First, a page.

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I think what symanzik138 wrote is the right way to think about this. The laws of physics that we know about and use, should be considered to be effective laws that one could in principle derive from fundamental laws by integrating out the degrees of freedom that the effective laws do not describe. Whether the topic is quantum field theory, fluid dynamics or ...

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Good question, and I don't have a good general answer. However in the specific example you quote it's because the minimal dimension of space you can inscribe the circle is a surface of some kind ie a plane, or the surface of a sphere. Similarly, with the formula for the volume of a sphere, the exponent is three - which refers to the fact a volume can only ...

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What you say is generally true if you consider the linear nature of resonant materials. But no materials are perfectly linear. Furthermore the frequency is not the frequency at which individual atoms resonate, but rather the system of atoms that form a resonant structure. The shape, size, etc also has to do with what frequency you get. In real structures ...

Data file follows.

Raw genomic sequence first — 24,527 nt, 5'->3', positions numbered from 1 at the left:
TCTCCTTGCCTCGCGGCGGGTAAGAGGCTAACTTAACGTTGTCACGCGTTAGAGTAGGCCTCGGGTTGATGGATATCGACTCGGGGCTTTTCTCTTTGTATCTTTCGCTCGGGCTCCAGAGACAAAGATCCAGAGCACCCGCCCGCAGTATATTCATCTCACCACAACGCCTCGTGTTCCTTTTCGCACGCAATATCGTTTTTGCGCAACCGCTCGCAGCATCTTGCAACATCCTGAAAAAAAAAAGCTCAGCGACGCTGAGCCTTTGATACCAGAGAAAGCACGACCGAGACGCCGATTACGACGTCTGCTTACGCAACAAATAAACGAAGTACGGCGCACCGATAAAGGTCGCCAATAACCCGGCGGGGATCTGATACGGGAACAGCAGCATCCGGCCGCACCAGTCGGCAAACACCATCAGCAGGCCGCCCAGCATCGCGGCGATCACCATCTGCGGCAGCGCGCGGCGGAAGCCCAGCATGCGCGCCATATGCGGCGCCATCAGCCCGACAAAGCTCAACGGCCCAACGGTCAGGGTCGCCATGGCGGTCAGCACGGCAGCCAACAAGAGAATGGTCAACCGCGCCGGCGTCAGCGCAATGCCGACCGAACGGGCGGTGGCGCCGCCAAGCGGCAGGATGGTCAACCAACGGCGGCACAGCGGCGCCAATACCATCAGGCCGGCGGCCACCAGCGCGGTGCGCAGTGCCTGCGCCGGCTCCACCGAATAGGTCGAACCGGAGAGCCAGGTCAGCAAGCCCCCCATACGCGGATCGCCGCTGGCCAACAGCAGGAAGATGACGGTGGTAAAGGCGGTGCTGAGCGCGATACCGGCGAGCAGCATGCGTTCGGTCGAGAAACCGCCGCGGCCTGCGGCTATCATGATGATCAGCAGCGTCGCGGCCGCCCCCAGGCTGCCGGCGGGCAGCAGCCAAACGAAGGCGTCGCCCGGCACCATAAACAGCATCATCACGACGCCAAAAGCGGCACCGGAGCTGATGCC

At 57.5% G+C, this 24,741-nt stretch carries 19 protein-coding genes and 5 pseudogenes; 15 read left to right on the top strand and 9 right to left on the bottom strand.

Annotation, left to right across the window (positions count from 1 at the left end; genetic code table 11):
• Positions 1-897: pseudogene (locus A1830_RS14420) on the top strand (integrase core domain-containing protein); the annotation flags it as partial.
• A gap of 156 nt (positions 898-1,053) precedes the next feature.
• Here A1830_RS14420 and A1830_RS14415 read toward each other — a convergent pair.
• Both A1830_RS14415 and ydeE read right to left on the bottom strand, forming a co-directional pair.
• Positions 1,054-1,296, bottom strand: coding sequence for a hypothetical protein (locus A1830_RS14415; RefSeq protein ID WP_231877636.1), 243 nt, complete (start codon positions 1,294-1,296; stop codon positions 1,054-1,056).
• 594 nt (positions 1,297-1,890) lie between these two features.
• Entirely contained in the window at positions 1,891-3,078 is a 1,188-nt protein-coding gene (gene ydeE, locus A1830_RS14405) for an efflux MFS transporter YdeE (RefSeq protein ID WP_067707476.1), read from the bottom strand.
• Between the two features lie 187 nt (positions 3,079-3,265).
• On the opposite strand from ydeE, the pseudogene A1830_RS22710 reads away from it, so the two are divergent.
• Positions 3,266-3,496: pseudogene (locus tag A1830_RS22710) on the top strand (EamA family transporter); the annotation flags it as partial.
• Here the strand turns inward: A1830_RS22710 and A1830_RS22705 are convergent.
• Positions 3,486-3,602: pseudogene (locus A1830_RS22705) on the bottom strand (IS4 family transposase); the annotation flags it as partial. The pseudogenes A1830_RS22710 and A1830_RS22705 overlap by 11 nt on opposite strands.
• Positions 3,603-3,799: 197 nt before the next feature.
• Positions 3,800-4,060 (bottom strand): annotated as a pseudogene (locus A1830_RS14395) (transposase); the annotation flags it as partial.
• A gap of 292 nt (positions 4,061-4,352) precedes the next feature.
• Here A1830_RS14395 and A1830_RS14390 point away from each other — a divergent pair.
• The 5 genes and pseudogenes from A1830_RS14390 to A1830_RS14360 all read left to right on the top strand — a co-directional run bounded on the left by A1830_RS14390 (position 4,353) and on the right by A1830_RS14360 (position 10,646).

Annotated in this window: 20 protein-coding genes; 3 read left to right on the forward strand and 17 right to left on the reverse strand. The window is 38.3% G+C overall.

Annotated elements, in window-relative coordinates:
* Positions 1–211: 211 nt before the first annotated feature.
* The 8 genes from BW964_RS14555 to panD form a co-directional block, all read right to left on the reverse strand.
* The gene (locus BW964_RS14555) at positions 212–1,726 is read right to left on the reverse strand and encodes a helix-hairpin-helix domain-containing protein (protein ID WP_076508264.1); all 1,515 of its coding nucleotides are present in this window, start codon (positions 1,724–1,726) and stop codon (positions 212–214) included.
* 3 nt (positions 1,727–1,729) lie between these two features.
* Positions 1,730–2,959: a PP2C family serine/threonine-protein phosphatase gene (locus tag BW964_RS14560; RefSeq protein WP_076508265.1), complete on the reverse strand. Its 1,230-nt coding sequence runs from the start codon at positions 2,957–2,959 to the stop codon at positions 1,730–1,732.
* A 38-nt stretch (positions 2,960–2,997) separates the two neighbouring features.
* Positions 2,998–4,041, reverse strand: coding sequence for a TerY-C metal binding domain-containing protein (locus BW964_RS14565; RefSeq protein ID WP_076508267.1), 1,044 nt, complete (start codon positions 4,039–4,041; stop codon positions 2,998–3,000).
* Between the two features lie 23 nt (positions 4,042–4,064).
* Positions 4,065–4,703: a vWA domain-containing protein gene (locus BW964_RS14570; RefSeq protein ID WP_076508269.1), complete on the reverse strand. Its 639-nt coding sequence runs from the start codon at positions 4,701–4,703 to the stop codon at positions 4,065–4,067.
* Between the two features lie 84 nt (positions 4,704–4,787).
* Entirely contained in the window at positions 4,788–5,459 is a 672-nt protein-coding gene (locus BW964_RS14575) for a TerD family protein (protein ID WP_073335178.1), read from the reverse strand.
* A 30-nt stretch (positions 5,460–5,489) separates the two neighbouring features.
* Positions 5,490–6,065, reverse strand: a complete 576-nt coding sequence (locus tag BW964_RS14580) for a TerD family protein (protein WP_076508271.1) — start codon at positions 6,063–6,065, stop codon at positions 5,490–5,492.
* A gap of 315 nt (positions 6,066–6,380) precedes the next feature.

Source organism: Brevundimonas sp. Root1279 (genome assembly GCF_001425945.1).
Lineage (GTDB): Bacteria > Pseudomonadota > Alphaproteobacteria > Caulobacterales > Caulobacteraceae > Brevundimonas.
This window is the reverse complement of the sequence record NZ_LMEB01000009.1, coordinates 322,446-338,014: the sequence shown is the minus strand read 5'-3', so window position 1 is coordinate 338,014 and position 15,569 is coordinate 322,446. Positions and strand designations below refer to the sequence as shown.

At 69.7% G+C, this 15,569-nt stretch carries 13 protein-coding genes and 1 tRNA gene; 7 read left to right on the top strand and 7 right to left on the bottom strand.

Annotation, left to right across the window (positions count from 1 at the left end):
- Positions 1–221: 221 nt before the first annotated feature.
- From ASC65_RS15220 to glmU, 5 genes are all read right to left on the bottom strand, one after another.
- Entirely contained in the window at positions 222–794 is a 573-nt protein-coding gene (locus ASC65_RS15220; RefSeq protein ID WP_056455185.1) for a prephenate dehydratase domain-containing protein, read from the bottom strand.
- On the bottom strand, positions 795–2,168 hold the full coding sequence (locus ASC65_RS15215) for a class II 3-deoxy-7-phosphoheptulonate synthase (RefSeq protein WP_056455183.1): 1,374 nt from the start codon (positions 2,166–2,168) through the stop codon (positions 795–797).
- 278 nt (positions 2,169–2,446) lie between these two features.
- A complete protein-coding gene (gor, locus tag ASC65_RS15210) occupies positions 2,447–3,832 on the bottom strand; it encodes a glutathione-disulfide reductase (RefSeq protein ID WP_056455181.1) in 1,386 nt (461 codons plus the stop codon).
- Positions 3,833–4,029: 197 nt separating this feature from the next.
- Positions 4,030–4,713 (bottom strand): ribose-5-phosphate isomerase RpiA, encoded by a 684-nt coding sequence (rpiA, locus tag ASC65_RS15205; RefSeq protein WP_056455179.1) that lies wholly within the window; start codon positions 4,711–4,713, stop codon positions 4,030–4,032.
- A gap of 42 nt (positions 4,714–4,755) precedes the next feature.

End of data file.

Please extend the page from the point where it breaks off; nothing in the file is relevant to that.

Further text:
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As docscience has already commented, it's actually not true in general. Usually the linear models in which the frequency is amplitude independent are accurate enough for many purposes but not for all of them. I would recommend you to study some weak nonlinear systems where the hybrid solution of slightly generalised linear solution are good enough. ...

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A priori, they could have been different things. The Equivalence Principle - the hypothesis that they are actually the same - is a core input the General Relativity. To the extent that General Relativity is empirically validated, we have evidence that these really are the same. There's no complete theory of quantum gravity, so I think we'd have to say ...

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The amount of work performed during "a period of time" $\Rightarrow$ Average Power $= \frac{\Delta W}{\Delta t}$ for example, the work is $W_1=3 \, \mathrm{ J}$ at time $t_1= 2\, \mathrm{ sec.}$ and $W_2=7 \, \mathrm{ J}$ at time $t_2= 13\, \mathrm{ sec.}$ $\Rightarrow$ the duration is $\Delta t = t_2-t_1=13-2\, (\mathrm{ sec.})$ $\Rightarrow$ ...

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